In another class, a week ago, I went on a mini-rant about KONY 2012. I said something like, “This ‘white savior complex,’ it’s ridiculous. Completely. It’s so pretentious to believe that we as Americans can go into another country and fix problems that they’ve been dealing with for decades. They aren’t inept. They don’t lack the resources. The real problem with how our generation romanticizes quick-and-dirty revolutions is that they’re never successful. We simplify people’s complex lives.” Now, I wouldn’t dare compare questions like ‘What is Art?’ to ‘What should we do about Kony?’ But, I think some of the rhetoric I used in this argument is similar. People have been asking questions like ‘What is Art?’ and ‘What is play?’ and ‘What the heck is a city?’ for a long time. That’s because the questions aren’t simple. And, instead of looking for one bright golden truth, we should acknowledge complexity.

For example, the ongoing determinism vs. free will debate. Until I was eighteen, I was sure that I had free will. And then, I found determinism. For two years, I fought for it. Literally, I would argue with countless people over determinism. I would try to sway them with diatribes and words like ‘nature’ and ‘nurture.’ But now, I’m in the middle. You see, I’ve realized that perhaps I don’t care much for THE TRUTH. I’m sure it’s out there. I’ll probably spend the rest of my life pursuing THE TRUTH in many different ways. But, for now, I am content being on the fence about determinism and free will. I realize that what’s truly important about determinism and free will isn’t THE TRUTH, it’s what determinism and free will can give me. Determinism let’s me forgive people. It shows me that poor people don’t equal freeloaders and that there are reasons why people go into a life of crime. Yet, free will reminds me of accountability. Free will dictates that I can’t just go into the kitchen and eat all of the food in the fridge. And, when my parents get upset, I can’t turn to them and say, “Well, I don’t have free will. What else was I supposed to do?”

To turn back to discussion-based learning, this is what it does (when it’s successful). There are people sitting in a room and they talk about things. No one is trying to prove themselves or to prove that their interpretation of Keisha/Natalie is THE TRUTH. Instead, we’re all just trying to learn, to see the complexity.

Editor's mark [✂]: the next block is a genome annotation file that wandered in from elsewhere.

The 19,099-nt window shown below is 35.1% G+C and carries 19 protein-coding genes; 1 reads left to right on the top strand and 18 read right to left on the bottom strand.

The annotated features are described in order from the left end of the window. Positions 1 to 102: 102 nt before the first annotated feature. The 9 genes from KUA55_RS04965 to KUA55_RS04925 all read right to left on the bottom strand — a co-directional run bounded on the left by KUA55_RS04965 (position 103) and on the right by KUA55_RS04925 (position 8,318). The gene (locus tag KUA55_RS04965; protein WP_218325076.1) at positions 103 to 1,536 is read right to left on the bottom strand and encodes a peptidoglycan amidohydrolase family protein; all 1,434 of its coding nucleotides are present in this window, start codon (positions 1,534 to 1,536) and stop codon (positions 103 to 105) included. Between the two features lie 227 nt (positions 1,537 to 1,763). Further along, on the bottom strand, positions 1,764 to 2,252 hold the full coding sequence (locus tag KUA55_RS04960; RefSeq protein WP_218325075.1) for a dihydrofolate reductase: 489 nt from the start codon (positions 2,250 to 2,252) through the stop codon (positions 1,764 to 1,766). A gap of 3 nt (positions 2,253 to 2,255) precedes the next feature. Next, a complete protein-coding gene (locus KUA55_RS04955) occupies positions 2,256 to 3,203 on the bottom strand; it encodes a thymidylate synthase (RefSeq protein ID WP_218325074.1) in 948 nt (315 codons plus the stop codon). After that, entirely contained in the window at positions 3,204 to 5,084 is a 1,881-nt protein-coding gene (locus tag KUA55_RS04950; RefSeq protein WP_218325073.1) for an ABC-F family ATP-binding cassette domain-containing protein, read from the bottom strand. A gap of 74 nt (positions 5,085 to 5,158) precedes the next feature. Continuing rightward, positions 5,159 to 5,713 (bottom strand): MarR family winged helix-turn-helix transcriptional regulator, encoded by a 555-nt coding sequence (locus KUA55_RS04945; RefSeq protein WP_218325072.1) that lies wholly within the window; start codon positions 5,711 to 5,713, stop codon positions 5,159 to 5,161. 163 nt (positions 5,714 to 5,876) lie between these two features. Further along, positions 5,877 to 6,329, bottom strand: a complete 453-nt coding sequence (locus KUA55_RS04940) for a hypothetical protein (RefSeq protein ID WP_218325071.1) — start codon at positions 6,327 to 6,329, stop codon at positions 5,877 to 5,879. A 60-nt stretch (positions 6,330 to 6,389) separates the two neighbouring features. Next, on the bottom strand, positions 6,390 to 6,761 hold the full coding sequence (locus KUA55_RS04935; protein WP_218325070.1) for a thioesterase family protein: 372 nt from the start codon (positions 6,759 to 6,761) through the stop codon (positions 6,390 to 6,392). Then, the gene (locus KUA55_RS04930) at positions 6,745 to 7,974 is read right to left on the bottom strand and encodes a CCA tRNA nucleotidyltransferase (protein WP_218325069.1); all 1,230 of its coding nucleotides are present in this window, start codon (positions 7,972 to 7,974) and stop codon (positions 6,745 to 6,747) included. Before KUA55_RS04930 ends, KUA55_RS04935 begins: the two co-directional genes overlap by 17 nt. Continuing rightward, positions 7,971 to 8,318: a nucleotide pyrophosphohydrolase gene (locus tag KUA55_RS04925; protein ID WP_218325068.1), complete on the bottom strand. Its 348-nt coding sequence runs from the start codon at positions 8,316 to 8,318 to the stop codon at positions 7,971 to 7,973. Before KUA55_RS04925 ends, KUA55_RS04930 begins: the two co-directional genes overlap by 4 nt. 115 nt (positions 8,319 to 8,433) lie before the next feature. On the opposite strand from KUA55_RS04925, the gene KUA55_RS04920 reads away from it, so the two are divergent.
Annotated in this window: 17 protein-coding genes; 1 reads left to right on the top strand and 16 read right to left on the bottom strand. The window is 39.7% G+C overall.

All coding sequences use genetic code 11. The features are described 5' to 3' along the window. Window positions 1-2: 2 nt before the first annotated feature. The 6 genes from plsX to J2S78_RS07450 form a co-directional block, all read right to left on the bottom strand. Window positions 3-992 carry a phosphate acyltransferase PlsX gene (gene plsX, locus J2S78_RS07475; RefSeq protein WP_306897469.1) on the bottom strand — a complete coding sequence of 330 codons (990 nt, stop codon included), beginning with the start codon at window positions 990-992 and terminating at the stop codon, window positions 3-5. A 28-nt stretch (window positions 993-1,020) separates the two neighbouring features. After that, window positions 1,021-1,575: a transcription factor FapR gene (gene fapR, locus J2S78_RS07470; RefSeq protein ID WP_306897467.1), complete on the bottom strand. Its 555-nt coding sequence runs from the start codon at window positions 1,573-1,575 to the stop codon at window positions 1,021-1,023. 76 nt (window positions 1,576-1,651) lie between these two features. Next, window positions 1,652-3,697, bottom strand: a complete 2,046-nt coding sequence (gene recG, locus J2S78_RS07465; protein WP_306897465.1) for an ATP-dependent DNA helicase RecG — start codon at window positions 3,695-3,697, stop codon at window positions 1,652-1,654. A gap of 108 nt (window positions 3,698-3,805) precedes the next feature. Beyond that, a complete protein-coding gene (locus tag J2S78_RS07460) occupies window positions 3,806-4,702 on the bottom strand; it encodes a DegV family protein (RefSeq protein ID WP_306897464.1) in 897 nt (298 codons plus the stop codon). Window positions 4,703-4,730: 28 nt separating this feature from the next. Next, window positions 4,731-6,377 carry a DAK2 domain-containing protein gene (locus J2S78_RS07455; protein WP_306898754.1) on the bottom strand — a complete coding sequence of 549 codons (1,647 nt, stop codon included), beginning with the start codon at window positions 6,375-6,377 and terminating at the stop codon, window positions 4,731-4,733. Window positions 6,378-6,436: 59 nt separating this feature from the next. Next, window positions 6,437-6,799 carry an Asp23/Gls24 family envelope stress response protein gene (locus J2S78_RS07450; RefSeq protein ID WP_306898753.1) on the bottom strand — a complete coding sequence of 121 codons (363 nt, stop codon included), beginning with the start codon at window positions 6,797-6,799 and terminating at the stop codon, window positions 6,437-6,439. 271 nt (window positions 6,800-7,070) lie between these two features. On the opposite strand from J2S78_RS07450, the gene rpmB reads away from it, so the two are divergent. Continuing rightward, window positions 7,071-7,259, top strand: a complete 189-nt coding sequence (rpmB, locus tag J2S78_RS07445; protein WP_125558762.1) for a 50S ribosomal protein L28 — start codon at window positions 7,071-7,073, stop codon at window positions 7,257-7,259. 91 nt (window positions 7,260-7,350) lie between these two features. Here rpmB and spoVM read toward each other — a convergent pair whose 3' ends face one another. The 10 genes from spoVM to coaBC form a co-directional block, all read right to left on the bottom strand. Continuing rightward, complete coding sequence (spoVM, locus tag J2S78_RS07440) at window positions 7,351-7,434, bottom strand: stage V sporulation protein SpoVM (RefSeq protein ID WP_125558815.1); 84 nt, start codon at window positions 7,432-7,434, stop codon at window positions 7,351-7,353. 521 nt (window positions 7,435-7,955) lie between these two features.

Often, I let my imagination wander in class. Sometimes a giraffe stands behind Anne Dalke. Sometimes an orb bounces from window to window and lands on the desk of whoever is talking. But, my favorite is when people are speaking and the argument expands before me from 1D to 2D to 3D.

Discussion-based learning allows me to understand, not to suck in knowledge like a vacuum cleaner. I hear many points of view and I am not asked to accept or bad-mouth any of them. Instead, I leave the class with a clear picture in mind: a beautiful little rhomboid, filled with many arguments and many perspectives.

Frindle's picture

Rewrite: Oh City, My City

When I think of a city, the first thing that comes to mind is skyscrapers and well-dressed businessmen, subways and taxis, Starbucks and a distinct lack of greenery. Cupertino is certainly not a traditional city. But it is a city, an important one. What it lacks in tradition it makes up for in innovation.

Cupertino has none of the elements of a traditional city. We don’t have skyscrapers (in my opinion, an excellent decision given our proclivity for earthquakes). Most of our employers are tech companies, and many employees tend to dress towards the causal end of the business-casual spectrum. Our only public transport is the bus, but most people have their own cars and embrace the California Roll whole-heartedly (in which people don’t stop for stop signs but rather roll slowly through them). And while people do love their Starbucks, they love their Pearl Milk Tea (PMT) even more.

I come from the home of Apple, yes. But I come from much more than that. When I think of Cupertino, I think of sidewalks appearing and disappearing as you walk to school, because half the homes are still small homes from the 60s and the other half are McMansions built within the last 10 years. You can’t walk through Cupertino without hearing at least three languages that are different from your own. Cupertino is the library with fountains outside that kids run through in the summer. Cupertino is Panera filled with students. Cupertino is Mystery Spot bumper stickers. Cupertino is Asian markets and 4.0s and a really terrible football team. We’re a city full of people who were born to be San Francisco Giants fans, and no one can tell us otherwise.

Cupertino is where my friends will naturally switch accents depending on whether they’re talking to their mother or their friends. It is where you have many “aunties,” as we call our friends’ moms. It is where the most popular club on campus is the Bhangra team and where the high school includes a Bollywood number in their spring play set in Cupertino. It is where it is impossible to only have friends of one race. Cupertino is warm. It is sunny. It is closer to the beach than to the mountains, but you could still get to either easily. It is safe. It is a bubble. But it is cracking.